And if we are going to be shocked—and we should—at Thanos’ seeming utter apathy to the individual life, then we should be equally horrified at the story of Noah. The children’s version focuses on all the animals coming in pairs and how cute that everything on earth has a partner. But the unimaginable horror is that God wants to bring balance because evil has overtaken everything like the weed; his method is unloosening his wrath by opening the floodgates and drowning not half of humanity but all of them except for a single family, so the earth can start all over. No wonder Noah got drunk with the firstfruits of his vine. How can anyone live with that survivor’s guilt?
Thanos, he explains himself to Gamora, is merciful because he doesn’t want to cause pain. He wants to do it quick, with a snap of his finger. He is more merciful than the God of Noah, balancing the universe with less suffering and far less death.
Even more, he is also a man of empathy; another narrative twist. His absolute discipline to his cause is not the lack of apathy. He is not a psychopath. He is capable of imagining the lives of others. He knows Tony Starks, the man hiding behind the armor that is now nearly his skin. He desires a good death for Tony, not needless suffering.
He is capable of tears. When Gomora gloats that his plan failed because loves no one and thus cannot make the sacrifice required for him to obtain the soul stone, she is shocked, as we are, to discover that Thanos actually loved her. We know it wasn’t a show because the sacrifice of her soul got him the stone. And if that trade-off sounds atrocious, we should recall the story of the sacrifice of Jesus and the atonement theory theologians wrap that story around, that the father sacrificed his son to save the world. In Thanos, we are faced with the fusion of Judaism and Greek mythology; he is Jehovah taking the shape of Zeus, one who enacts his will through a humanoid body. Whether Milton intended Satan to be such an interesting character, the fact remains that Satan’s monologues and actions arrest us more than Adam’s platitudes. Satan’s resonance with the tragic heroes before him — ready to “rule in hell than to serve in heaven,” — makes him a character we hate to love and love to hate. Thanos is a tragic hero.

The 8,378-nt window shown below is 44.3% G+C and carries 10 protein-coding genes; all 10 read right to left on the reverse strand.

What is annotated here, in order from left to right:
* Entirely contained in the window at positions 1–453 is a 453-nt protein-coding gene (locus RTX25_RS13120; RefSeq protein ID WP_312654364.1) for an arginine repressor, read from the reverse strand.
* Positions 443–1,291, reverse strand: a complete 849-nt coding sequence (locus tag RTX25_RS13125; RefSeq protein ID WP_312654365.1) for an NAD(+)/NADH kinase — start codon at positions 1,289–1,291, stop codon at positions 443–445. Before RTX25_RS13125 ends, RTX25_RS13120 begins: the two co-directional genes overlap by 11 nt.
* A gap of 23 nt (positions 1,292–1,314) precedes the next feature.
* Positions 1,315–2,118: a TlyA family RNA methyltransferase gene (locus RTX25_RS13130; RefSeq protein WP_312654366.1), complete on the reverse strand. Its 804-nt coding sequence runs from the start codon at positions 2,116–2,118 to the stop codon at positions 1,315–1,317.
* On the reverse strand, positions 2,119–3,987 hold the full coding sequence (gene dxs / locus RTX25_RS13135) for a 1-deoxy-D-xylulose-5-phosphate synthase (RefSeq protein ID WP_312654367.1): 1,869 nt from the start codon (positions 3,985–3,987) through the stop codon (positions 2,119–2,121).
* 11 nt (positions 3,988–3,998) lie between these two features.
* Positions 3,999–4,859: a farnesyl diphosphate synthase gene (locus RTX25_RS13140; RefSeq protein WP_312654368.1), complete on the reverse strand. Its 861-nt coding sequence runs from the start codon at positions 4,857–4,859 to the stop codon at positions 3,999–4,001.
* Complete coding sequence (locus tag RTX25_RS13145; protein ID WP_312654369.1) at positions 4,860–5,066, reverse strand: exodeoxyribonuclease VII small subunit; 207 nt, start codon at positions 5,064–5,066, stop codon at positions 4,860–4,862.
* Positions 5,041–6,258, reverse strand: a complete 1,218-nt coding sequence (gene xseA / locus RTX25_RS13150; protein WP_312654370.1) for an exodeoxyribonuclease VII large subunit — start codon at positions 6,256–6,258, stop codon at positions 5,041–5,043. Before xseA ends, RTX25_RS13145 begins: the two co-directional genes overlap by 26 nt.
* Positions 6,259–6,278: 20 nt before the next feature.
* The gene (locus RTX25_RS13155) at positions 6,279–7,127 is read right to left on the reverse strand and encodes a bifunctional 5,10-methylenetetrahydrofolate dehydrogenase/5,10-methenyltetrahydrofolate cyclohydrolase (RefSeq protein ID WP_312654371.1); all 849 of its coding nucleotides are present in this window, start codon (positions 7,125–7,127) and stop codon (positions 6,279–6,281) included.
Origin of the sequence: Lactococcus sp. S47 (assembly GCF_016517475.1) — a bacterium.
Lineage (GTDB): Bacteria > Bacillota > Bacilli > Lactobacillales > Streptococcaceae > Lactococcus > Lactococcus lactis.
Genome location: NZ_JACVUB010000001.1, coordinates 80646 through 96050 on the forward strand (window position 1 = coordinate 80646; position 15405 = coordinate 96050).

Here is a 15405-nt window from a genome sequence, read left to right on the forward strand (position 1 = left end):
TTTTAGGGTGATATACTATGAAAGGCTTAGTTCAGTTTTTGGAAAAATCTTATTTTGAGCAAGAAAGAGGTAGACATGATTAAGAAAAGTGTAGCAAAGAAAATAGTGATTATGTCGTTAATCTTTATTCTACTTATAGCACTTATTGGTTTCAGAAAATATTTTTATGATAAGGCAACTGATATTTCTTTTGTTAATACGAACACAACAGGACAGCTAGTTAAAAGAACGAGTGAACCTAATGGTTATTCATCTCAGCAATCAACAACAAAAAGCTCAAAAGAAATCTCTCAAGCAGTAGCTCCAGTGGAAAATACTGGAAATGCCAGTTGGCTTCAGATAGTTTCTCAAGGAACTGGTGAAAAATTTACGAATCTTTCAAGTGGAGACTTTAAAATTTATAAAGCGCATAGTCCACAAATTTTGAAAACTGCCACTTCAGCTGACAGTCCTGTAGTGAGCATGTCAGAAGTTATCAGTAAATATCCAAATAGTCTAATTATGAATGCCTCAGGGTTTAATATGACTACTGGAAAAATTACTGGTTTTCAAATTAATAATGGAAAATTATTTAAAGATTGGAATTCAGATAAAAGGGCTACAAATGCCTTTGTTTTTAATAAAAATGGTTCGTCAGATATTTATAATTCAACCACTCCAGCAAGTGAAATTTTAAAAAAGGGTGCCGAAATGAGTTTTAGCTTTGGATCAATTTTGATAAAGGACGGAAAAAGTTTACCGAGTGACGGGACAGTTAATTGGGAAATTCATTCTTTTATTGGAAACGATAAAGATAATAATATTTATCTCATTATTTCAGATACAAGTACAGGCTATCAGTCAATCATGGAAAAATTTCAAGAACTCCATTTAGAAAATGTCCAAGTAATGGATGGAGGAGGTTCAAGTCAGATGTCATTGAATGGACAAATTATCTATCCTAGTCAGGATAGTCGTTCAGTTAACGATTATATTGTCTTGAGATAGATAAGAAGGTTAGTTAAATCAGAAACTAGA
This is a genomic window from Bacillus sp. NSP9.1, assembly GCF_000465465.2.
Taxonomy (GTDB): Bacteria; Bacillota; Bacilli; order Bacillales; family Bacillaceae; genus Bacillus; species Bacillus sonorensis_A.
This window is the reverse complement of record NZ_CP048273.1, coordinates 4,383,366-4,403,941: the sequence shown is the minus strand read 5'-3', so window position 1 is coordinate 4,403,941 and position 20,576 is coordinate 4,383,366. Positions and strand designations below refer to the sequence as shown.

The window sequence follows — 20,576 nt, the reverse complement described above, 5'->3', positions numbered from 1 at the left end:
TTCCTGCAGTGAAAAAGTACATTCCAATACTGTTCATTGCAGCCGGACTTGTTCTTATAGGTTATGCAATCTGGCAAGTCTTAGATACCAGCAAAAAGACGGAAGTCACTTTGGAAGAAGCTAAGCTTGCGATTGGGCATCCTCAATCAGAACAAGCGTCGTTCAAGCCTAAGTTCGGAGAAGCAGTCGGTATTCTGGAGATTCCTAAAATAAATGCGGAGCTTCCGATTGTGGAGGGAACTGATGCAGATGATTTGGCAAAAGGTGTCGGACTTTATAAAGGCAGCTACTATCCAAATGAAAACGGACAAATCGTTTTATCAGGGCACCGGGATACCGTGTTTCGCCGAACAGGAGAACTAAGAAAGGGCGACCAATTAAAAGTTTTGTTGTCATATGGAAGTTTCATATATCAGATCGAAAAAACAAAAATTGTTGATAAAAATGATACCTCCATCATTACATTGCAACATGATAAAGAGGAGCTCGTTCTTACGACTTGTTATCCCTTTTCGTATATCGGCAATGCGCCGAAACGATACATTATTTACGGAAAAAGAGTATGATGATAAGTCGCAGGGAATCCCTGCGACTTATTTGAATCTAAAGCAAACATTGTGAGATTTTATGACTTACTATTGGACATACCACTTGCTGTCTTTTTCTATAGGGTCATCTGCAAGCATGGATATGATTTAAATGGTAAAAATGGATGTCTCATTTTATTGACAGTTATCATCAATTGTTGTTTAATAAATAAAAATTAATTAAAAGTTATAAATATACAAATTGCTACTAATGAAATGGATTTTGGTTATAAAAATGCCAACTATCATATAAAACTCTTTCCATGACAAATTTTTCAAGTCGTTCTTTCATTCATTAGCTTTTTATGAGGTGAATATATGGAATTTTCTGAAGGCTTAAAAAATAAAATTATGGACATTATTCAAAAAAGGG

In the end scene, Thanos sits with his goal accomplished and, as was his desire, enjoying the simple beauty of a setting sun. The universe is in chaos with half of the sentient beings vanishing, but he has no doubt the chaos will lead to new order just as a forest fire leads to new vegetations. So for him, it was a day’s work done. But is he really enjoying it? Is there a slight opening in his airtight logic especially when he sees his doting little Gamora? This story, like all good stories, is about characters, and the changes forced on them by challenges bringing self-discovery. And my hunch is that Thanos will be his own undoing. The salvation of others — restoration to life — will hinge upon Thanos’ own transformation. And that’s a damn good story!
Images courtesy Marvel Studios.